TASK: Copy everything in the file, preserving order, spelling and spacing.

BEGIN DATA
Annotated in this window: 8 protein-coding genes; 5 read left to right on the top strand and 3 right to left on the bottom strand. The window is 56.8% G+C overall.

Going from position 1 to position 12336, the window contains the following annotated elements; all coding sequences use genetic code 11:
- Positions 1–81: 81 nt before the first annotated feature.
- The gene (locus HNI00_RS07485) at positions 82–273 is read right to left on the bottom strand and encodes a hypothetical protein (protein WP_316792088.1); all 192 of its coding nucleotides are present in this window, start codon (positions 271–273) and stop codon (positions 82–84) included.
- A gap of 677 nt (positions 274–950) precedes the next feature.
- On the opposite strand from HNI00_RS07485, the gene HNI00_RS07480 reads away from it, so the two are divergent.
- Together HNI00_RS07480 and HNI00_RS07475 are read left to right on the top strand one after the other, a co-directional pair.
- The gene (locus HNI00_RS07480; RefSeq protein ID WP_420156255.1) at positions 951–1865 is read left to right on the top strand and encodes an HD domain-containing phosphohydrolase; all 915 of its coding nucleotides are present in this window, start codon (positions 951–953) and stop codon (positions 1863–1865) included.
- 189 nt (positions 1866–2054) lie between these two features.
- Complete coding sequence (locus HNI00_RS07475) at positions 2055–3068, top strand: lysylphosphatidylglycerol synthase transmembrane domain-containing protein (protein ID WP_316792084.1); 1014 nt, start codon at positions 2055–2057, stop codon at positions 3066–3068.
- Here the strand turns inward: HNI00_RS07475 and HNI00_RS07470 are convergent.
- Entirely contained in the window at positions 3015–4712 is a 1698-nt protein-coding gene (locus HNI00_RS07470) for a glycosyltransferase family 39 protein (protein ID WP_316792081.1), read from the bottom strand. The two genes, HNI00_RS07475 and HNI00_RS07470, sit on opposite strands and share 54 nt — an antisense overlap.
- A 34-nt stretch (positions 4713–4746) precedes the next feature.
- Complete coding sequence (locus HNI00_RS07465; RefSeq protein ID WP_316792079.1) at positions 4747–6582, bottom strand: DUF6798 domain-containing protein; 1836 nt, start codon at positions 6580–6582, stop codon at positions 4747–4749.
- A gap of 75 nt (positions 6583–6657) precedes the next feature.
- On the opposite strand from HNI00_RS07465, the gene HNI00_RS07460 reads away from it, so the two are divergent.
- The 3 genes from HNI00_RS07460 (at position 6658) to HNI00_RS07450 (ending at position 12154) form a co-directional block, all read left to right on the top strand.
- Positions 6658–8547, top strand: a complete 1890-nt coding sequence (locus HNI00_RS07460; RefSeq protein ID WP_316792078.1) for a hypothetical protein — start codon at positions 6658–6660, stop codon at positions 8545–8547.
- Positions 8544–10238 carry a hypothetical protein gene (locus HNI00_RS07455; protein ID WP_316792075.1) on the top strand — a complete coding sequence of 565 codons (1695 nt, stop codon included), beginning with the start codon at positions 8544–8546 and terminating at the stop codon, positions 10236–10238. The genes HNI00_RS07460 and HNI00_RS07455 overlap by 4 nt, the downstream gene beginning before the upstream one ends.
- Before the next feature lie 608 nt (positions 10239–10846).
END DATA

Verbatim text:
Annotated in this window: 8 protein-coding genes; 5 read left to right on the top strand and 3 right to left on the bottom strand. The window is 56.8% G+C overall.

Going from position 1 to position 12336, the window contains the following annotated elements; all coding sequences use genetic code 11:
- Positions 1–81: 81 nt before the first annotated feature.
- The gene (locus HNI00_RS07485) at positions 82–273 is read right to left on the bottom strand and encodes a hypothetical protein (protein WP_316792088.1); all 192 of its coding nucleotides are present in this window, start codon (positions 271–273) and stop codon (positions 82–84) included.
- A gap of 677 nt (positions 274–950) precedes the next feature.
- On the opposite strand from HNI00_RS07485, the gene HNI00_RS07480 reads away from it, so the two are divergent.
- Together HNI00_RS07480 and HNI00_RS07475 are read left to right on the top strand one after the other, a co-directional pair.
- The gene (locus HNI00_RS07480; RefSeq protein ID WP_420156255.1) at positions 951–1865 is read left to right on the top strand and encodes an HD domain-containing phosphohydrolase; all 915 of its coding nucleotides are present in this window, start codon (positions 951–953) and stop codon (positions 1863–1865) included.
- 189 nt (positions 1866–2054) lie between these two features.
- Complete coding sequence (locus HNI00_RS07475) at positions 2055–3068, top strand: lysylphosphatidylglycerol synthase transmembrane domain-containing protein (protein ID WP_316792084.1); 1014 nt, start codon at positions 2055–2057, stop codon at positions 3066–3068.
- Here the strand turns inward: HNI00_RS07475 and HNI00_RS07470 are convergent.
- Entirely contained in the window at positions 3015–4712 is a 1698-nt protein-coding gene (locus HNI00_RS07470) for a glycosyltransferase family 39 protein (protein ID WP_316792081.1), read from the bottom strand. The two genes, HNI00_RS07475 and HNI00_RS07470, sit on opposite strands and share 54 nt — an antisense overlap.
- A 34-nt stretch (positions 4713–4746) precedes the next feature.
- Complete coding sequence (locus HNI00_RS07465; RefSeq protein ID WP_316792079.1) at positions 4747–6582, bottom strand: DUF6798 domain-containing protein; 1836 nt, start codon at positions 6580–6582, stop codon at positions 4747–4749.
- A gap of 75 nt (positions 6583–6657) precedes the next feature.
- On the opposite strand from HNI00_RS07465, the gene HNI00_RS07460 reads away from it, so the two are divergent.
- The 3 genes from HNI00_RS07460 (at position 6658) to HNI00_RS07450 (ending at position 12154) form a co-directional block, all read left to right on the top strand.
- Positions 6658–8547, top strand: a complete 1890-nt coding sequence (locus HNI00_RS07460; RefSeq protein ID WP_316792078.1) for a hypothetical protein — start codon at positions 6658–6660, stop codon at positions 8545–8547.
- Positions 8544–10238 carry a hypothetical protein gene (locus HNI00_RS07455; protein ID WP_316792075.1) on the top strand — a complete coding sequence of 565 codons (1695 nt, stop codon included), beginning with the start codon at positions 8544–8546 and terminating at the stop codon, positions 10236–10238. The genes HNI00_RS07460 and HNI00_RS07455 overlap by 4 nt, the downstream gene beginning before the upstream one ends.
- Before the next feature lie 608 nt (positions 10239–10846).